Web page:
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Applying DOE’s proposed energy efficiency standard to furnaces in rowhouses would be counterproductive.

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A few years back, I helped lead a research project on improving energy efficiency in buildings for the U.S. Department of Energy (DOE). My team had a motto that I translated into Latin: “planto is imitabilis, planto is vilis, tunc planto is mandatum,” which basically means “make it hipper, make it cheaper, then make it mandatory.”

Eventually, government has to draw a line and make certain things mandatory. But sometimes rules need to bend and they need exceptions to achieve the greater good.

This March, DOE proposed a new federal rule that would raise the mandatory energy efficiency standard for residential furnaces that can be sold nationwide. The current standard is 80 Annual Fuel Utilization Efficiency (AFUE), an efficiency rating that allows a homeowner to install a non-condensing furnace. Non-condensing furnaces employ what is called “net negative vent pressures” – and the key thing is that they require either masonry chimneys or metal vents that are installed vertically. These vertical chimneys exist in nearly all of Philadelphia’s rowhouses.

DOE’s proposed rule would raise the efficiency standards for residential furnaces to require a minimum of 92 AFUE, a much higher rating. At that level of efficiency, the combustion exhaust now drifting up through Philadelphia’s thousands of rowhouses would no longer be hot enough to rise out of the chimney. Instead, it would condense – or form drops of water – in the vent. As a result, people would have to purchase condensing furnaces, which use plastic, pressurized, gas-tight venting that is typically installed horizontally and requires blowers to exhaust combustion products and condensate drains to operate properly. These additional venting requirements add significantly to the cost of installation.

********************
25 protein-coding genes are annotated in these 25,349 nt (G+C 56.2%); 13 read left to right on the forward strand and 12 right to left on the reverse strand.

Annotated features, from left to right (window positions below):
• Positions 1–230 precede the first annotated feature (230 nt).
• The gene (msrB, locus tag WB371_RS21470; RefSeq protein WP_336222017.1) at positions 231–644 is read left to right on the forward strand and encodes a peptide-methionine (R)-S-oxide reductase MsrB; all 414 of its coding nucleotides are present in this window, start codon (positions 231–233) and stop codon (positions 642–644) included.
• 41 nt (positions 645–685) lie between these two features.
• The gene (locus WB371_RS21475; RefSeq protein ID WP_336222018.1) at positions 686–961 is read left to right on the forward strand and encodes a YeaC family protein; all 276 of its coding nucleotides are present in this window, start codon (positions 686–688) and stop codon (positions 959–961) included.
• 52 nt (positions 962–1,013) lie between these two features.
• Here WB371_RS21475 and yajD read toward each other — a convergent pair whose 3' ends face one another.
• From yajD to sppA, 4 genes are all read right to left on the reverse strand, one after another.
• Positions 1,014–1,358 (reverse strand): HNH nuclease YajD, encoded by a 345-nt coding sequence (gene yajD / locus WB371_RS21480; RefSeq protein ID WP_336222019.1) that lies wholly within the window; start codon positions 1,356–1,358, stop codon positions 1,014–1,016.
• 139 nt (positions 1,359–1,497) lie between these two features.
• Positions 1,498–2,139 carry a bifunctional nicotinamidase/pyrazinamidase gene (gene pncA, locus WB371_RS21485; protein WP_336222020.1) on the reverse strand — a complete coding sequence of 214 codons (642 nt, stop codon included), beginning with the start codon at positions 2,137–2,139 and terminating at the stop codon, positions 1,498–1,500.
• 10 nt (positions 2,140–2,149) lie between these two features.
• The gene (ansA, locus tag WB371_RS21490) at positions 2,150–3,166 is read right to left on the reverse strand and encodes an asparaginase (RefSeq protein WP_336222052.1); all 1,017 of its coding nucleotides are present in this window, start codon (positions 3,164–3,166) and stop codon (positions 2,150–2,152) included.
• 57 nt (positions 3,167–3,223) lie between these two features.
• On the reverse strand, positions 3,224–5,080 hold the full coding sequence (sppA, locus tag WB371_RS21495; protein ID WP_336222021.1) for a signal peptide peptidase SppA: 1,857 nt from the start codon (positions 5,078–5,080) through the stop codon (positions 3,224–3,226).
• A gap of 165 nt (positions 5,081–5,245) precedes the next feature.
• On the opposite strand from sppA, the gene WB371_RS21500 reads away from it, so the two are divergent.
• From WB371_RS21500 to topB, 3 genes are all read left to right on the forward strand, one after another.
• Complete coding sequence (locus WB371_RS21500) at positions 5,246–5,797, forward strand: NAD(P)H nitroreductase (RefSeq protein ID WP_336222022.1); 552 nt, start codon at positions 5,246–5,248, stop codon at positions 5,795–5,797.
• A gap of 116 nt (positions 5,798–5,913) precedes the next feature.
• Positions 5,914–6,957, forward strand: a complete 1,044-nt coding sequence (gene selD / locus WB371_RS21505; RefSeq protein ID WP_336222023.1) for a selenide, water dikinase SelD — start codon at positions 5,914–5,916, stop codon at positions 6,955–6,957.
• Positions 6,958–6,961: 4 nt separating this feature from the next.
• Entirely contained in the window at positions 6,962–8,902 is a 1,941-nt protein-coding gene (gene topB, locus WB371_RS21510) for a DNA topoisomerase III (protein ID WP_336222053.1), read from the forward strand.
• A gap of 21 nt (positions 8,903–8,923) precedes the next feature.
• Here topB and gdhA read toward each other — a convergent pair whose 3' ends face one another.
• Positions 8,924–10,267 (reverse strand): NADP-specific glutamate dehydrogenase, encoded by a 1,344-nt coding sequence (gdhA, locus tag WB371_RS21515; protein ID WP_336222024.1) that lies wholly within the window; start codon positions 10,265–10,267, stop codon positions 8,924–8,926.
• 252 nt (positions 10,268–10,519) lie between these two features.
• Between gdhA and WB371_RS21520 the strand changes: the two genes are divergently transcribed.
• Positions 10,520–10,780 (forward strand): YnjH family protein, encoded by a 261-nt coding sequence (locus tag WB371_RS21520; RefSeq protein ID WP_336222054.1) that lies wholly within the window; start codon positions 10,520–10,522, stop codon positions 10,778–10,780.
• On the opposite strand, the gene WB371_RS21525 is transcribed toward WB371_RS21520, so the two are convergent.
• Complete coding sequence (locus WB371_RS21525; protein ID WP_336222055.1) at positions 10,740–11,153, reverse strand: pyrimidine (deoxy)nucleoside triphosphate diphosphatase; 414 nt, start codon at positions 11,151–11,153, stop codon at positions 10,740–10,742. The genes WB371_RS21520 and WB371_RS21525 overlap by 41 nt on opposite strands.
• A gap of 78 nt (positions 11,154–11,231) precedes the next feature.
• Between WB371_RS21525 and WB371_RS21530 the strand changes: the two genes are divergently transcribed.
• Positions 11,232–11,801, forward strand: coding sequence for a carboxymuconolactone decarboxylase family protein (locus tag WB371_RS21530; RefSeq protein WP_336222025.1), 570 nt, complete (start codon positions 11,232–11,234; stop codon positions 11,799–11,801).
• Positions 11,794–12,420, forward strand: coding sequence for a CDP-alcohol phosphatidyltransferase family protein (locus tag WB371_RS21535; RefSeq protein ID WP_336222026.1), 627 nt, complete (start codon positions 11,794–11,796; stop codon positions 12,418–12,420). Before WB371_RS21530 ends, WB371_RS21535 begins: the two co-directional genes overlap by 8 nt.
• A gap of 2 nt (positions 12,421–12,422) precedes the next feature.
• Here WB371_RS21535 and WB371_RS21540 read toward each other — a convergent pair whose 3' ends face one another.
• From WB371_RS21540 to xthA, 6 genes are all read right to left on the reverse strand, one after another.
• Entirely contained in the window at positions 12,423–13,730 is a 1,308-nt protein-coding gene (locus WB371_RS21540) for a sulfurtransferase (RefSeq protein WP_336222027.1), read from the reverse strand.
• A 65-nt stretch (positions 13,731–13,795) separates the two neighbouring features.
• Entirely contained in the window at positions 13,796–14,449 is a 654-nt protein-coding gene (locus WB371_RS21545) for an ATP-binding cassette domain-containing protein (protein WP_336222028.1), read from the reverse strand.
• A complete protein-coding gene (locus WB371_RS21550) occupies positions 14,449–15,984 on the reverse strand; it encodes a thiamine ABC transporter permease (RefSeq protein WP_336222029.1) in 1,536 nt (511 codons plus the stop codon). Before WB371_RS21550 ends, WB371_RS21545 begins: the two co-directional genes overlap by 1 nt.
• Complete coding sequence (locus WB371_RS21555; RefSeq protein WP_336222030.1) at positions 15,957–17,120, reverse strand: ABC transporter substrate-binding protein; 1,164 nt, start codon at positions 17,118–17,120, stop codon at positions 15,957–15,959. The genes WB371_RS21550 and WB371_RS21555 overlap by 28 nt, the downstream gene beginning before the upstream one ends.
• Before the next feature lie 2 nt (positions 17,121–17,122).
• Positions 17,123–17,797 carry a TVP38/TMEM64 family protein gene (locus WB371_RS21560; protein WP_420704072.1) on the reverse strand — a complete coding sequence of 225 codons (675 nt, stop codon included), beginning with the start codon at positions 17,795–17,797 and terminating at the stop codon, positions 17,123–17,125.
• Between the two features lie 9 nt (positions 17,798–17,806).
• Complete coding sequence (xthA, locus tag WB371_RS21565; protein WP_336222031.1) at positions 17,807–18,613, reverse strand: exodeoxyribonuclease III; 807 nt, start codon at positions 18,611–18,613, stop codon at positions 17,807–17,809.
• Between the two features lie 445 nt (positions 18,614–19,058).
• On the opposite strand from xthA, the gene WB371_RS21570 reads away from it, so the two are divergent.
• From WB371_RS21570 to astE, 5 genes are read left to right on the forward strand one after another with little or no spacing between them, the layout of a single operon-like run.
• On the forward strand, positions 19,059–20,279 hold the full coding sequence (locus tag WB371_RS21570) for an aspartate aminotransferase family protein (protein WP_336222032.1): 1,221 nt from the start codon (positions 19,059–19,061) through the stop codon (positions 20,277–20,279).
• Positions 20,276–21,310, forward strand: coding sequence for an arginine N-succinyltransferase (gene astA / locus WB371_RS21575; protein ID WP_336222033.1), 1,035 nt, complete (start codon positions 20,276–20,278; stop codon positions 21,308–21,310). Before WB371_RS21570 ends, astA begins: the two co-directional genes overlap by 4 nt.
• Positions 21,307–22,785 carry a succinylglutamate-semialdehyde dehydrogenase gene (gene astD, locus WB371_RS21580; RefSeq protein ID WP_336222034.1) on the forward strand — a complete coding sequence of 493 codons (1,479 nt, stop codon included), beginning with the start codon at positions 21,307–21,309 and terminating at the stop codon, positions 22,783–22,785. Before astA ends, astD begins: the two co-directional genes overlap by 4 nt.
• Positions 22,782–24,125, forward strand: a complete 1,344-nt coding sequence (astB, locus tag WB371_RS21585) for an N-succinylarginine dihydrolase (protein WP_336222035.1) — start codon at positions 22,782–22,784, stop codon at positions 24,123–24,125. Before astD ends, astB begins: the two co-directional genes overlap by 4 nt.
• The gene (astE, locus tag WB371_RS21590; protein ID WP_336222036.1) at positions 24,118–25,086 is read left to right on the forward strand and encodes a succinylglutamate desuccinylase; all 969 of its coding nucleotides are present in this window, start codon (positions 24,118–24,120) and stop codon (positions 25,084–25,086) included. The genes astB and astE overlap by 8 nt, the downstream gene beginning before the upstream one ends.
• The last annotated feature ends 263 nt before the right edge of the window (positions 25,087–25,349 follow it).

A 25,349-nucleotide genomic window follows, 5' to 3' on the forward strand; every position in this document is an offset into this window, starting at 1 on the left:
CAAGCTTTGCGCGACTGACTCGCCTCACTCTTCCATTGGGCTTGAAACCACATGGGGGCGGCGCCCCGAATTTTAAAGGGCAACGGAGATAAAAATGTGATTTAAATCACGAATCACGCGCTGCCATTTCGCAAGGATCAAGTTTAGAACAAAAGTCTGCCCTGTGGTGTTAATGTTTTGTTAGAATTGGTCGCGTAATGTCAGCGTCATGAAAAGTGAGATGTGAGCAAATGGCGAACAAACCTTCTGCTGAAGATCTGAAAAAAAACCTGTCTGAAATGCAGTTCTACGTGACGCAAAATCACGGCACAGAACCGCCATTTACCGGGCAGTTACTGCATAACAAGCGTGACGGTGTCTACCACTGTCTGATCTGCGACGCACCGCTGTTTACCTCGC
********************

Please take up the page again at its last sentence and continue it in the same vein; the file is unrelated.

That’s a kick in the head for Philadelphia’s 400,000 rowhouses. The same features that make rowhouses energy-efficient – their party walls and small roof-to-area ratios – put constraints on homeowners’ ability to install the condensing furnaces needed to meet the new efficiency ratings. The bottom line: replacing a non-condensing furnace with a condensing furnace in a typical Philadelphia rowhouse will cost much more than just the price of a new furnace. It will also require abandoning the existing venting system, creating a new venting system, making structural changes to accommodate a new venting system path, and relocating the furnace to meet the code and installation requirements of the new condensing furnace system.

These additional costs are likely to result in a number of undesirable side effects. For example, they will almost surely lead many rowhouse owners to put off installing new non-condensing furnaces that would be more efficient than their current ones. Instead, we can expect owners will hold onto their existing furnaces well beyond their safe operating life — or perhaps switch to alternative heating systems that may be less safe or less economical (or both) than higher efficiency non-condensing furnaces.

In effect, the highly efficient rowhouse building type would be penalized by a mandate to use a technology that costs more in a rowhouse than a ranch house – when the rowhouse is already more energy efficient just by design. DOE rules should acknowledge the advantages of the rowhouse building type while still requiring improvements when feasible.

One way to do this would be to treat condensing and non-condensing furnaces as two separate product classes, with different efficiency standards for each. Another way would be to adopt a provision allowing the installation of non-condensing furnaces with optimal AFUE ratings in building types that meet threshold energy performance levels, such as rowhouses. This second option would recognize the fact that a rowhouse with a less efficient non-condensing furnace still consumes less energy for heating than a free-standing home with the more efficient condensing furnace.

Total energy efficiency performance is the ultimate goal of DOE’s proposed rule, and the public interest would be poorly served by creating a disadvantage for the rowhouse, one of the most efficient building types in the country.


Editor’s note: DOE is accepting comments on its proposed rule until July 10. Comments may be submitted online.

Mark Alan Hughes

Mark Alan Hughes is Professor of Practice at PennDesign and Faculty Director of the Kleinman Center for Energy Policy at Penn and was the founding Director of Sustainability for PhiladelphiaHis essay draws on a post of his appearing in TriplePundit.